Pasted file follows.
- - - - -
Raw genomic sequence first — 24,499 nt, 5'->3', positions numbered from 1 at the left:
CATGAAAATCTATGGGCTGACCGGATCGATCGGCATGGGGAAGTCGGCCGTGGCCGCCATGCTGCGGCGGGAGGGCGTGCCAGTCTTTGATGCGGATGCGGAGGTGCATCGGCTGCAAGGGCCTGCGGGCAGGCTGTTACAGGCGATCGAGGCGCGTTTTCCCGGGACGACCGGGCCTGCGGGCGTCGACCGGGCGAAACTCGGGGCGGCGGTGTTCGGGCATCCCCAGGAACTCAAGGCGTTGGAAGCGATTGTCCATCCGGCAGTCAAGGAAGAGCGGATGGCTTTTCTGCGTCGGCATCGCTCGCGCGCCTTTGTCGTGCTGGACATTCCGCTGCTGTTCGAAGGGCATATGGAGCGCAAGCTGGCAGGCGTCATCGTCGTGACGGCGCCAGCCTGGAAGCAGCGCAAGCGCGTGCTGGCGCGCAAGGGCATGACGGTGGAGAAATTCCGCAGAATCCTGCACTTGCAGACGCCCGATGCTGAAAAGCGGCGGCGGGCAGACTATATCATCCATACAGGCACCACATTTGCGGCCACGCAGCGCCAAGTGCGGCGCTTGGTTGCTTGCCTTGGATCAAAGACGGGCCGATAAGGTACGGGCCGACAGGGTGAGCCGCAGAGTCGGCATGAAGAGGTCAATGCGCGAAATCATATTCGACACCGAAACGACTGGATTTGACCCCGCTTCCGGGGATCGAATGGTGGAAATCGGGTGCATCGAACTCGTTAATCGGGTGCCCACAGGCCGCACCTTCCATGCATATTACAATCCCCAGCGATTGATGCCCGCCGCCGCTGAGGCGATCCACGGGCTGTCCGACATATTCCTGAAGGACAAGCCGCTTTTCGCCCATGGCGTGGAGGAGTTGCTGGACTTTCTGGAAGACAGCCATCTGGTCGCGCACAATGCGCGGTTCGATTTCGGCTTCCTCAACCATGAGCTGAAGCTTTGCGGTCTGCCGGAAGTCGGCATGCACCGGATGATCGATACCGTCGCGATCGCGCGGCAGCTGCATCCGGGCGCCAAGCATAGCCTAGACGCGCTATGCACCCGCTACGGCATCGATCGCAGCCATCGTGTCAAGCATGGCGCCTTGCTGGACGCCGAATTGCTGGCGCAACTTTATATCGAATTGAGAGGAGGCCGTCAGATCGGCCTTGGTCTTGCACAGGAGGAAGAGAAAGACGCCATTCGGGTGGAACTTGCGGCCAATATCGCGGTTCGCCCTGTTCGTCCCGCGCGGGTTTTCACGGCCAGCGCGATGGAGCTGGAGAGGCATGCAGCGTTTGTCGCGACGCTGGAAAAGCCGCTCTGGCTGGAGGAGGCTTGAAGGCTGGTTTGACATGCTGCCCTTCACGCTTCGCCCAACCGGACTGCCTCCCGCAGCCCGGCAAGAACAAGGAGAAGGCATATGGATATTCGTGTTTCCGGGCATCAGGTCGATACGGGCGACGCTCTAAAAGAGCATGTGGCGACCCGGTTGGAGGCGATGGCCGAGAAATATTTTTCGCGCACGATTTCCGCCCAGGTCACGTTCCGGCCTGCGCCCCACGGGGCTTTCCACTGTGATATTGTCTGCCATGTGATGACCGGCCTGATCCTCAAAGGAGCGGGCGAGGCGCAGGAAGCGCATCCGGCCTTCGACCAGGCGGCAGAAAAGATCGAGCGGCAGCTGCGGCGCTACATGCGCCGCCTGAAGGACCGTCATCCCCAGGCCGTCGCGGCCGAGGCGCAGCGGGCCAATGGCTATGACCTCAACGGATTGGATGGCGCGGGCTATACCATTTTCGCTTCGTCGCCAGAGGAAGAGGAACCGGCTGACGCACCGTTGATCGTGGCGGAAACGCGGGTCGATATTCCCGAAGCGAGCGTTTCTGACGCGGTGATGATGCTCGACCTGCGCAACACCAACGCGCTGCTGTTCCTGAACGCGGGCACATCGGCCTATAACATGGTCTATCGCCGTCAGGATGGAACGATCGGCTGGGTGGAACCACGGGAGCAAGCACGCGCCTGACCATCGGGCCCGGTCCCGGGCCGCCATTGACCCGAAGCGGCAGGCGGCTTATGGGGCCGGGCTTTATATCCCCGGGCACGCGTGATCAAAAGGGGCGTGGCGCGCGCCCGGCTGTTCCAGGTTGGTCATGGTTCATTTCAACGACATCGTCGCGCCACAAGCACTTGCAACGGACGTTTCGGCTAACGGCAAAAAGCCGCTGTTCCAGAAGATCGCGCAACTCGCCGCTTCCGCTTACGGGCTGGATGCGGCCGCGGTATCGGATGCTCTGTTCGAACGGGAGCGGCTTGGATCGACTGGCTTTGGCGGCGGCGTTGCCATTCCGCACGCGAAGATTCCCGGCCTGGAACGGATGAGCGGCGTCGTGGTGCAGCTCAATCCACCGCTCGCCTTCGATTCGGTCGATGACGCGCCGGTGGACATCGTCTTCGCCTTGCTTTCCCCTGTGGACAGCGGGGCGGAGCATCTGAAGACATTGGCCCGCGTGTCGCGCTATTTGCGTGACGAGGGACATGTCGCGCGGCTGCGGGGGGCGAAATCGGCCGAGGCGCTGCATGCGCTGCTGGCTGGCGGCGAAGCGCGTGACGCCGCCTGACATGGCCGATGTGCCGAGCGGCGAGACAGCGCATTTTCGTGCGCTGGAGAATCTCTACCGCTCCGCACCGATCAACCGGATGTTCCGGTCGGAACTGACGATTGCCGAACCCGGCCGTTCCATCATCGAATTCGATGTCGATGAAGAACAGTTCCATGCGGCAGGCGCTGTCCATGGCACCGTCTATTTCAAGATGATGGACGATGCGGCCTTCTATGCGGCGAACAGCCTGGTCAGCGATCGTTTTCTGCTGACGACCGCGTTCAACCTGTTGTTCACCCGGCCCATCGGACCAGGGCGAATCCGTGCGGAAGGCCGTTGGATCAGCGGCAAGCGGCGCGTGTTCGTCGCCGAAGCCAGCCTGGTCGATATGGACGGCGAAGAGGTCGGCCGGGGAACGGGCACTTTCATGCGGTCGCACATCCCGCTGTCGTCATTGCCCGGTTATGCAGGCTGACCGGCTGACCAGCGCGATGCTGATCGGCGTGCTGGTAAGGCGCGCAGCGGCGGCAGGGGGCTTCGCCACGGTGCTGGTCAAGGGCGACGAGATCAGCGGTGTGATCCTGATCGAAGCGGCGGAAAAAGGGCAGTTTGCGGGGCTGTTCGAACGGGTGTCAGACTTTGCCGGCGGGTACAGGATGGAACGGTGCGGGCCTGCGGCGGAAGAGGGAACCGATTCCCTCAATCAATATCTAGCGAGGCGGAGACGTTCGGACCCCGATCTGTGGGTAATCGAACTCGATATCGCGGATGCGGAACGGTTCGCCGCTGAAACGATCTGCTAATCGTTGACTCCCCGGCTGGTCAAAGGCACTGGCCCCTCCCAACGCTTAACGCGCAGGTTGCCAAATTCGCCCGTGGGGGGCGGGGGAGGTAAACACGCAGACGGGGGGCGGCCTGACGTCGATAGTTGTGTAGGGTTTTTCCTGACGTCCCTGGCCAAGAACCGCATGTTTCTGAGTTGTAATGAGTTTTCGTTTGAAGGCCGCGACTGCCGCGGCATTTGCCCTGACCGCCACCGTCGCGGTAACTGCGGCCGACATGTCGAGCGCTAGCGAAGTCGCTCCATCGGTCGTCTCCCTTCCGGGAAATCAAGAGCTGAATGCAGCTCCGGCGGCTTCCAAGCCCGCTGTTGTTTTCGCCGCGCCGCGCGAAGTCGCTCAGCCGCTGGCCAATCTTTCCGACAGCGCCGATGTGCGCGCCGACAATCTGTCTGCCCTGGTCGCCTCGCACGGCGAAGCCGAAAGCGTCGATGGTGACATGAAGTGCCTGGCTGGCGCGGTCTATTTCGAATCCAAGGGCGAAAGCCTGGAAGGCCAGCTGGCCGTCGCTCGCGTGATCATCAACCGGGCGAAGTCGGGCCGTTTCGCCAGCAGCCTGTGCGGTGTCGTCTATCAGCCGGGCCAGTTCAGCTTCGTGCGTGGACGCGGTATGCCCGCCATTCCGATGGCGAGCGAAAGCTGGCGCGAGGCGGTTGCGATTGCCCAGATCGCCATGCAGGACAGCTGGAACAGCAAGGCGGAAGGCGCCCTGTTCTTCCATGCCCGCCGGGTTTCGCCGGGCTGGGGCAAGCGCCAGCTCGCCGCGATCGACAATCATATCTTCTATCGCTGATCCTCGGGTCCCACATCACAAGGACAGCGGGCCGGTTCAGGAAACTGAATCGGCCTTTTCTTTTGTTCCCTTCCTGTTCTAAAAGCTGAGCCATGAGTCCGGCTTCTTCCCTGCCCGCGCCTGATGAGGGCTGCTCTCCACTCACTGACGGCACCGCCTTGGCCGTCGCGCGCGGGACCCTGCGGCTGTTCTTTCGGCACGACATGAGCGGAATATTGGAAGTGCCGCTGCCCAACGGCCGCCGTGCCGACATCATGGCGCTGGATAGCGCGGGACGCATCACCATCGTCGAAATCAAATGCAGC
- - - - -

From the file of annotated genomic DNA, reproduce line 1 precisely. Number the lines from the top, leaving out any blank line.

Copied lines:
Raw genomic sequence first — 24,499 nt, 5'->3', positions numbered from 1 at the left: